@Trogdor: You are much kinder than I. I usually respond with something much more sarcastic.

Robert said...


I would submit that even if people in the RCC say that tradition clarifies or repeats what is taught in Scripture that this idea can lead down the path to tradition superseding Scripture. I mean a smart Catholic priest can make a good explanation of transsubstantiation from part of Scripture. And if the RCC isn't pushing people to read all of Scripture, then that makes it even easier to be duped.

I'm not sure if this is the pattern for all Catholic churches, but the one I was raised in had what is called a misselette in the pews. This had everything you needed to follow mass...the recitals and responses at the various parts of mass, the Scripture to be read, and even the Apostles' Creed. There was no push to bring your Bible and definitely no encouragement to be reading a lot at home.

I'm not saying you're ignorant to any of this, but just wanting to say that the schism that you describe in the RCC could not be as much of a schism as people would hope for. I hope that I'm wrong and that people inside the church are calling out the RCC for not following Scripture.

DJP said...

Aaron, pretty sure you mean Wayne Grudem, but we knew what you meant.


Brad Williams said...

A few years ago, I read "Confessions of a Reformissionary Reverend". I had heard that it was a good back by a solid guy who planted a church in Seattle. That was basically all I knew about Mark Driscoll at the time.

When I finished that book, I realized that I would never use it in the church. One reason was that I had an actual Vietnam Veteran at the church who received two purple hearts. I was offended by the humor of saying that a guy was "twitching like a Vietnam Vet." Secondly, he described a couple of events that could only mean one of two things:

1. He is a bona fide prophet like the prophets of old.
2. He is a liar.

There really is no middle road with some of the things he says. What other option do you have when a guy claims that God gives him explicit visions that come to pass and speaks to him audibly? It either happened, or it didn't. If it happened, how can we not be continuationists? If it didn't happen, how could he not be a liar?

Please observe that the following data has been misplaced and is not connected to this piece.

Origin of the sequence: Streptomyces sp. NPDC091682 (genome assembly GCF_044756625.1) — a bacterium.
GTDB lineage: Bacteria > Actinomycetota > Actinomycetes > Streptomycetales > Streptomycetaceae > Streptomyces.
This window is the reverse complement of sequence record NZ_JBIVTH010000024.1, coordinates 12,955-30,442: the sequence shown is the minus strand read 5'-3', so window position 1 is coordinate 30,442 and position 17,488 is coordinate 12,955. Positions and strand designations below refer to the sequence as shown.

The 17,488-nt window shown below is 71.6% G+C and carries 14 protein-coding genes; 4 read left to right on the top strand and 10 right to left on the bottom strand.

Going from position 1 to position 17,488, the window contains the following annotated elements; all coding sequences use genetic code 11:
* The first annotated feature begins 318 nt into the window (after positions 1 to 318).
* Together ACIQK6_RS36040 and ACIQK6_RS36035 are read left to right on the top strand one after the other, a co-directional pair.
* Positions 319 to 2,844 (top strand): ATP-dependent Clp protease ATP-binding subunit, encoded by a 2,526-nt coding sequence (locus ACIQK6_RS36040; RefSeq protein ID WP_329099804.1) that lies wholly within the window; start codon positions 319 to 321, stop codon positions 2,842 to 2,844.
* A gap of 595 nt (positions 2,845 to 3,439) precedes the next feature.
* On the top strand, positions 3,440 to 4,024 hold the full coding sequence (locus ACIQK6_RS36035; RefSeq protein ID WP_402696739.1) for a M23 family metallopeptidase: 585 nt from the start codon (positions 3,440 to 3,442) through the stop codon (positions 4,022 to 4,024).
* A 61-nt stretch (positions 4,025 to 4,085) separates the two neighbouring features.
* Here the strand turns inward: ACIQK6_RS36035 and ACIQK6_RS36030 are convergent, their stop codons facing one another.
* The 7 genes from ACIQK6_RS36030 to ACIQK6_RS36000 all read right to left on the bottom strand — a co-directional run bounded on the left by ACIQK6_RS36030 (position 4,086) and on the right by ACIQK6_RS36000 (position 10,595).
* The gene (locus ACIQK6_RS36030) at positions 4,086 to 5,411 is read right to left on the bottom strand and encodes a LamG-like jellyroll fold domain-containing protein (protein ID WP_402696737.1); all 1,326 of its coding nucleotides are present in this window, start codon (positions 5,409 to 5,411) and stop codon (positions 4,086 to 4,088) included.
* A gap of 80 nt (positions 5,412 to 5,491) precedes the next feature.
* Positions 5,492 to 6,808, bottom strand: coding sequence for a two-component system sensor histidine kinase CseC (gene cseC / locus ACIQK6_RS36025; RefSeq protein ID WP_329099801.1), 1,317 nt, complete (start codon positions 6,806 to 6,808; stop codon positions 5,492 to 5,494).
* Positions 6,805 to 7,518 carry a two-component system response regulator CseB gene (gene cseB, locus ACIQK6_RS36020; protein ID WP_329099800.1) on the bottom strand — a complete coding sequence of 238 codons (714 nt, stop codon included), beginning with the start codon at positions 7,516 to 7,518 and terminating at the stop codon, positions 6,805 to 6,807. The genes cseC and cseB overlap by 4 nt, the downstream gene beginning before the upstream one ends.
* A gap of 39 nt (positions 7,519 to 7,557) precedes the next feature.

John Schlaack said...

Thanks Dan for the good post! The insufficiency of Scripture certainly is the central issue. I'm curious though... some would say that Don Carson's book (Showing the Spirit) thoroughly dismantles the exegetical argument against the sign gifts ceasing. How would you respond to that? THANKS!

DJP said...

I would say he doesn't. But let's suppose he theoretically does, just for the sake of argument. Then that just takes us right over to today's Pyro post

Aaron said...

I have no idea whay I said John Grudem. Of course, Wayne Grudem.

trogdor said...


First off, that's the first time anyone's ever accused me of excessive kindness. I may be maturing after all!

Second, I think I know why you made that mistake. I often do it for the same reason - I'm ready for some football.

Merrilee Stevenson said...

I know I'm LATE in the conversation, and I haven't even begun to read the many comments over at Pyro today--I don't think I'll ever catch up.

But I do have a question that a couple of you's guys already touched on, which is: How does a sister respond (lovingly, respectfully) when she hears a fellow brother or sister at church talk in such terms? I tend to press my lips together and raise my eyebrows, but that's about all I can think of to "say" without either being sarcastic or preachy--or just talking about it with my husband in the privacy of our home. But I don't think ignoring it with a smile is the right plan of action.

And in any of your experiences, does it necessarily lead to a lengthy conversation about theology? (Not that I mind such conversations, but I can't assume the other party doesn't mind.) I also am not currently/yet in a position of leadership or authority in the church, nor is my husband. We've been members and attending for about 4 1/2 years.

Any other good ideas/questions/statements y'all might suggest or free advice you'd offer?

Robert said...


The thing I always try to do when confronting anybody about any particular issue at church is to point to Scripture and take the time to draw out the basis from Scripture for the point I am making.

As to theological conversations, if somebody is willing to raise a point like that, they should be prepared to answer any questions you have an go through the effort of backing up their statement in light of the argument you make from Scripture. That doesn't mean you should demand things from them or get frustrated, but you certainly shouldn't feel like you have no right to get into a discussion over a controversial issue if somebody brings it up. The worst thing you can do is to leave it unaddressed because other people who are less mature believers might hear what the person is saying and just trust that this person knows what they are talking about.